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A summary of the day's war-related events


An Iraqi suicide bomber killed four U.S. soldiers with a car bomb at a military checkpoint near Najaf.

In Baghdad, another wave of bombing hit the city and its suburbs Saturday night. The Information Ministry was hit by a cruise missile, which gutted the 10th floor where the agency's Internet server was located. Satellite dishes on the roof, used by foreign TV crews, were also destroyed.

In Basra, British tanks and infantry attacked Iraqi forces holding the city, destroying five tanks and blowing up two statues of Saddam Hussein. About 200 Iraqi paramilitary fighters were believed killed in an air strike Friday night.

Near Nasiriyah, where a fierce battle has raged for days, bodies were found in shallow graves. U.S. authorities are investigating whether the remains are any of the eight soldiers missing in the fight there.

In western Iraq, Army Rangers raided a commando headquarters, capturing 50 fighters and seizing weapons.

Air Force Maj. Gen. Victor Renuart said the coalition has air supremacy across Iraq except for a small section around Baghdad where fire control radar hasn't been destroyed.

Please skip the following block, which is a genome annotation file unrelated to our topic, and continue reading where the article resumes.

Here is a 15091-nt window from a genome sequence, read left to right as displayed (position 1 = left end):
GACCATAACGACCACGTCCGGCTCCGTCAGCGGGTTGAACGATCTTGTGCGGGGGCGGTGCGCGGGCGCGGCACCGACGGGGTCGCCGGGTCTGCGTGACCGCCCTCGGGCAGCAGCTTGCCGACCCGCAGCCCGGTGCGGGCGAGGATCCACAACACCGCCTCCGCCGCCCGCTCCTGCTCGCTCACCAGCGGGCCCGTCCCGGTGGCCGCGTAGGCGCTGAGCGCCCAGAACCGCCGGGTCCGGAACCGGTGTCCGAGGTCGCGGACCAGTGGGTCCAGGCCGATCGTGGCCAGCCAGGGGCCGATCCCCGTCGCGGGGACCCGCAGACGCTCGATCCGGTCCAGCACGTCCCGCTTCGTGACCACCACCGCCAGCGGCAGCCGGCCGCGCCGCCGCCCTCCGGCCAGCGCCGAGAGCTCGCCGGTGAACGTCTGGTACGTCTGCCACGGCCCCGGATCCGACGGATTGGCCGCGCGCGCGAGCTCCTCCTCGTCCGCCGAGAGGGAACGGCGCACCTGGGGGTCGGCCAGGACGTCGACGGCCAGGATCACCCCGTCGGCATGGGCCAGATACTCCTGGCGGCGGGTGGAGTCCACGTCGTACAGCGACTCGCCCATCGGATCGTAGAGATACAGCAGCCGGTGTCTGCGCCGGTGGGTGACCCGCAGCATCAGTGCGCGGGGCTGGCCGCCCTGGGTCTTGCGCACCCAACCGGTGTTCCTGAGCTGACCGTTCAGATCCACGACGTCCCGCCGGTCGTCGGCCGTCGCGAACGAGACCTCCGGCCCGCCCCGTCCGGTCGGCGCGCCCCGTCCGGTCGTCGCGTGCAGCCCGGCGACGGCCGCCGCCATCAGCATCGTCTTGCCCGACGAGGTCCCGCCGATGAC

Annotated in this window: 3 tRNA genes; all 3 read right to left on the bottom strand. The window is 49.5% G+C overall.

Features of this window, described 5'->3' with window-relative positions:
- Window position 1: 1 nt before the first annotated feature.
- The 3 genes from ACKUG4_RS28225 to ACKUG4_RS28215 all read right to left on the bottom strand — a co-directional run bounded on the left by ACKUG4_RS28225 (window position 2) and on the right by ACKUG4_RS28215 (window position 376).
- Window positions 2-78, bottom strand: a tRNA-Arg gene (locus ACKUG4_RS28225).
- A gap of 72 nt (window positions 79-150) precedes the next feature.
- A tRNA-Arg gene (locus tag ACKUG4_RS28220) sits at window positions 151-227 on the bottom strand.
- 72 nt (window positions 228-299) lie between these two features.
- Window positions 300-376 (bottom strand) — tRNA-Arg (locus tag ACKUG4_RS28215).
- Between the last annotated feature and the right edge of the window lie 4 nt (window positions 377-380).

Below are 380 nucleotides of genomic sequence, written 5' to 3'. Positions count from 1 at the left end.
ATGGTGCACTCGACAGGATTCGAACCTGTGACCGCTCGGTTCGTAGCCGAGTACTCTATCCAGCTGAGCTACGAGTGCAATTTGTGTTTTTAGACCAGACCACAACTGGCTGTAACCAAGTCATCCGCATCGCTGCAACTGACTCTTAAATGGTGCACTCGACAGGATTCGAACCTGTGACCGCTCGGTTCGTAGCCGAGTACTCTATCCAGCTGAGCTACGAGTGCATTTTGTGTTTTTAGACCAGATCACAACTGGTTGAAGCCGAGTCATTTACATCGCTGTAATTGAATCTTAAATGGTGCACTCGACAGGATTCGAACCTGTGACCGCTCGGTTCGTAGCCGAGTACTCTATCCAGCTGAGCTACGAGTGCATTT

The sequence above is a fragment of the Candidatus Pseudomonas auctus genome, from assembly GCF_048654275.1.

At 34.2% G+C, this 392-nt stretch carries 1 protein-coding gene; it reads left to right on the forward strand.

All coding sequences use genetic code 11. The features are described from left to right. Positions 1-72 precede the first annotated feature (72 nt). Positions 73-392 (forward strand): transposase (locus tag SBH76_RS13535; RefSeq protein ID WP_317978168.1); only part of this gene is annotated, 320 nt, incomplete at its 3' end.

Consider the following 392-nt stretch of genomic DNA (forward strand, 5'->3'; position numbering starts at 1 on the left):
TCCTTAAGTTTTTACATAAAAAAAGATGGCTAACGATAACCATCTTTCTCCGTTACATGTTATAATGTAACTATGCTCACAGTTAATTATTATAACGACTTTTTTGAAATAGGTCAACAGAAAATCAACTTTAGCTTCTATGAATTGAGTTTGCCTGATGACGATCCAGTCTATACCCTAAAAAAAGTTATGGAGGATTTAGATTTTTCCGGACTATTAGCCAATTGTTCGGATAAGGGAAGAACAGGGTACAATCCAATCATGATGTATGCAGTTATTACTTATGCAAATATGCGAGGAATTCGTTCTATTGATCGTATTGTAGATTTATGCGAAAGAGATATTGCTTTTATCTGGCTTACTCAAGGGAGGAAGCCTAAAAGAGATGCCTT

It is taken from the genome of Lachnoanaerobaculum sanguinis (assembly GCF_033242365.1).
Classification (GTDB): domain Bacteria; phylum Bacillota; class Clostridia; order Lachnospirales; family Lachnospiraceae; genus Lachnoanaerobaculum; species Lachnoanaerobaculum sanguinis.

U.S. military: 36 dead.

British military: 23 dead.

Iraqi forces: Unavailable.

Captured coalition forces: 7.

Captured Iraqis: About 3,500.



Because of complaints from Saudi Arabia that about five Tomahawks have fallen in its desert, the U.S. agreed to quit flying the cruise missiles over Saudi territory.

In Afghanistan, two U.S. special forces soldiers were killed when motorcyclists rode up to a reconnaissance patrol in the Helmand province and began shooting.

In Germany, 100,000 people protested the war, including 30,000 who held hands in a 31-mile chain.

In Rome, protesters hung black mourning banners from the city's bridges and in Vicenza, demonstrators splattered red paint on the walls of a U.S. military base.

In Beijing, police allowed 100 demonstrators to rally against the war in a walled park.



In his weekly radio address, President Bush said: "The regime continues its rule by terror. Prisoners of war have been brutalized and executed. Iraqis who refuse to fight for the regime are being murdered. An Iraqi woman was hanged for waving at coalition troops. Some in the Iraqi military have pretended to surrender, then opened fire on coalition forces that showed them mercy."



In Harrisburg, Pa., more than 8,000 people gathered at the Pennsylvania capitol to protest the war.

In Boston, tens of thousands marched against the war in what was believed to be the largest demonstration in the city in decades.




Partly cloudy

High temperature: 71

Low temperature: 46



Zulu time: Military operations are conducted on a standard time called Zulu. The world has 24 time zones, each designated by a letter. Greenwich, England, is used as the standard for many activities and is designated Z. Military time usually is stated in a 24-hour format. Thus 1830Z is pronounced, according to the phonetic alphabet, as 1830 Zulu.



"There is no pause on the battlefield. Just because you see a particular formation pause on the battlefield it does not mean there is a pause."

_Air Force Maj. Gen. Victor Renuart


(c) 2003, Knight Ridder/Tribune Information Services.